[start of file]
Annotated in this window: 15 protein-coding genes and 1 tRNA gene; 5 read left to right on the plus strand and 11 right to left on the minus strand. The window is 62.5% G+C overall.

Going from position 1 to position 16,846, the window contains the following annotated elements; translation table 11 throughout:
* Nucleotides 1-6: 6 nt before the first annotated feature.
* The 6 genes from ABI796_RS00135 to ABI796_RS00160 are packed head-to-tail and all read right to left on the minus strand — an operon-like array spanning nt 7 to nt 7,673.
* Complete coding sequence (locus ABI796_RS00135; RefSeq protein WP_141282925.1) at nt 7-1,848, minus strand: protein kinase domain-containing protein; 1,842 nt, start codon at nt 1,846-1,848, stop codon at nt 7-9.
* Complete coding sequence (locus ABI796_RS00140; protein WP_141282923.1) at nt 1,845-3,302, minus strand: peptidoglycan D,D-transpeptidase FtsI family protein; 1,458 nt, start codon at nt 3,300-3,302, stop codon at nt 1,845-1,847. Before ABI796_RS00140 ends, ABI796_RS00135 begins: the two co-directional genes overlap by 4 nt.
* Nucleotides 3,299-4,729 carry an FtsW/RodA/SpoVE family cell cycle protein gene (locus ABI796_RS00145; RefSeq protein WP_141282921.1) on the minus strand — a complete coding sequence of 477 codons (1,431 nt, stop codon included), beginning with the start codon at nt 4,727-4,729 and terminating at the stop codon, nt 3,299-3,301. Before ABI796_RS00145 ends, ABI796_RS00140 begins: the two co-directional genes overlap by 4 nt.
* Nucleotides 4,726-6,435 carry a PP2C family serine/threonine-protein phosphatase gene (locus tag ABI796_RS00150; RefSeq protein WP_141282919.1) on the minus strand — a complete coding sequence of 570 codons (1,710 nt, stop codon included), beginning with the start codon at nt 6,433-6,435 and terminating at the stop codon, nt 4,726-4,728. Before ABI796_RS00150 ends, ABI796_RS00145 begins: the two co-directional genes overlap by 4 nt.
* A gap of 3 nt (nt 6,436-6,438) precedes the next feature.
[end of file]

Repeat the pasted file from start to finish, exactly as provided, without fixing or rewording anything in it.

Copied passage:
Annotated in this window: 15 protein-coding genes and 1 tRNA gene; 5 read left to right on the plus strand and 11 right to left on the minus strand. The window is 62.5% G+C overall.

Going from position 1 to position 16,846, the window contains the following annotated elements; translation table 11 throughout:
* Nucleotides 1-6: 6 nt before the first annotated feature.
* The 6 genes from ABI796_RS00135 to ABI796_RS00160 are packed head-to-tail and all read right to left on the minus strand — an operon-like array spanning nt 7 to nt 7,673.
* Complete coding sequence (locus ABI796_RS00135; RefSeq protein WP_141282925.1) at nt 7-1,848, minus strand: protein kinase domain-containing protein; 1,842 nt, start codon at nt 1,846-1,848, stop codon at nt 7-9.
* Complete coding sequence (locus ABI796_RS00140; protein WP_141282923.1) at nt 1,845-3,302, minus strand: peptidoglycan D,D-transpeptidase FtsI family protein; 1,458 nt, start codon at nt 3,300-3,302, stop codon at nt 1,845-1,847. Before ABI796_RS00140 ends, ABI796_RS00135 begins: the two co-directional genes overlap by 4 nt.
* Nucleotides 3,299-4,729 carry an FtsW/RodA/SpoVE family cell cycle protein gene (locus ABI796_RS00145; RefSeq protein WP_141282921.1) on the minus strand — a complete coding sequence of 477 codons (1,431 nt, stop codon included), beginning with the start codon at nt 4,727-4,729 and terminating at the stop codon, nt 3,299-3,301. Before ABI796_RS00145 ends, ABI796_RS00140 begins: the two co-directional genes overlap by 4 nt.
* Nucleotides 4,726-6,435 carry a PP2C family serine/threonine-protein phosphatase gene (locus tag ABI796_RS00150; RefSeq protein WP_141282919.1) on the minus strand — a complete coding sequence of 570 codons (1,710 nt, stop codon included), beginning with the start codon at nt 6,433-6,435 and terminating at the stop codon, nt 4,726-4,728. Before ABI796_RS00150 ends, ABI796_RS00145 begins: the two co-directional genes overlap by 4 nt.
* A gap of 3 nt (nt 6,436-6,438) precedes the next feature.